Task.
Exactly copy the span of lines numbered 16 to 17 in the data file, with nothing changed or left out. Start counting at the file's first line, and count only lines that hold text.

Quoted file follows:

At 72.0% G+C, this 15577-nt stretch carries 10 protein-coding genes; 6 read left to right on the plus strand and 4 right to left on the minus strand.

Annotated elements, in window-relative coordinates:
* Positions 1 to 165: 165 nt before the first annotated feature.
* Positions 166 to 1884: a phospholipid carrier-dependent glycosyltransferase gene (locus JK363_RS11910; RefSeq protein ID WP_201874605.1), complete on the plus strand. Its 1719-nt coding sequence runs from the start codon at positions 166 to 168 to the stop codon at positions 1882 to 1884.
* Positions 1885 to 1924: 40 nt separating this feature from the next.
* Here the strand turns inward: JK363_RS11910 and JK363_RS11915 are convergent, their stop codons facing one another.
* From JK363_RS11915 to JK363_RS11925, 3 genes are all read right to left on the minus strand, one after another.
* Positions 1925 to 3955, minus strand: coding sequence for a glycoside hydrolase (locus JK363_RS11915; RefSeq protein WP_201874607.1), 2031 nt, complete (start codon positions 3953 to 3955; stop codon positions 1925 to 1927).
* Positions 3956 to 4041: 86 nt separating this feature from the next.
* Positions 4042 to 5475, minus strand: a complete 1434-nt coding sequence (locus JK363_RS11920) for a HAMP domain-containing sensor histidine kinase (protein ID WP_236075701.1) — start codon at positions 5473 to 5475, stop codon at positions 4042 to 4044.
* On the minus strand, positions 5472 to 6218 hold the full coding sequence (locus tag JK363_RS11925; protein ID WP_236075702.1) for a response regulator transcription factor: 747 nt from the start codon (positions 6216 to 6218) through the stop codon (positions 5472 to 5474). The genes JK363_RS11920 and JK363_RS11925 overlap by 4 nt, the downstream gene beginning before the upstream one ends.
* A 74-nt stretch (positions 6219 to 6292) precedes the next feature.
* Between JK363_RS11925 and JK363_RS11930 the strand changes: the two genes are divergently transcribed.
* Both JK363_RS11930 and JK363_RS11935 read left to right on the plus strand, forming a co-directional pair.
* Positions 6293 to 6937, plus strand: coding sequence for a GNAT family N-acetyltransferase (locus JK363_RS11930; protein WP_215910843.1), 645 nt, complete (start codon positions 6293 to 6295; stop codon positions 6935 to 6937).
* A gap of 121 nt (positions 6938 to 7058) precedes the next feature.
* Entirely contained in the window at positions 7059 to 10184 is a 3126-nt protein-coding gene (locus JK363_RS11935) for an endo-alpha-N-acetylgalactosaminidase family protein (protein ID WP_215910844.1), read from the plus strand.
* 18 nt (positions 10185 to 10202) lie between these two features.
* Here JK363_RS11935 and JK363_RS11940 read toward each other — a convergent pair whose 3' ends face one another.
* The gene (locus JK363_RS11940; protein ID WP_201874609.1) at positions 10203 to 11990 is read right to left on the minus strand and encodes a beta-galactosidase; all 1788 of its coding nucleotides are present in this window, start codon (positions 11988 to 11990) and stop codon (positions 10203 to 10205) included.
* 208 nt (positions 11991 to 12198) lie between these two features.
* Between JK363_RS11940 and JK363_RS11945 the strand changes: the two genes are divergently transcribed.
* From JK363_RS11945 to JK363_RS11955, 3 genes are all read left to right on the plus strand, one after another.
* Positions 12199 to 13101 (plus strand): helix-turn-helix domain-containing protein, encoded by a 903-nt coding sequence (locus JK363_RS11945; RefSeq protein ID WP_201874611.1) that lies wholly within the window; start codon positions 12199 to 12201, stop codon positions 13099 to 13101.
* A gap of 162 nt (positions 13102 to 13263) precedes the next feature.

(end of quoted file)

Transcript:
* A gap of 121 nt (positions 6938 to 7058) precedes the next feature.
* Entirely contained in the window at positions 7059 to 10184 is a 3126-nt protein-coding gene (locus JK363_RS11935) for an endo-alpha-N-acetylgalactosaminidase family protein (protein ID WP_215910844.1), read from the plus strand.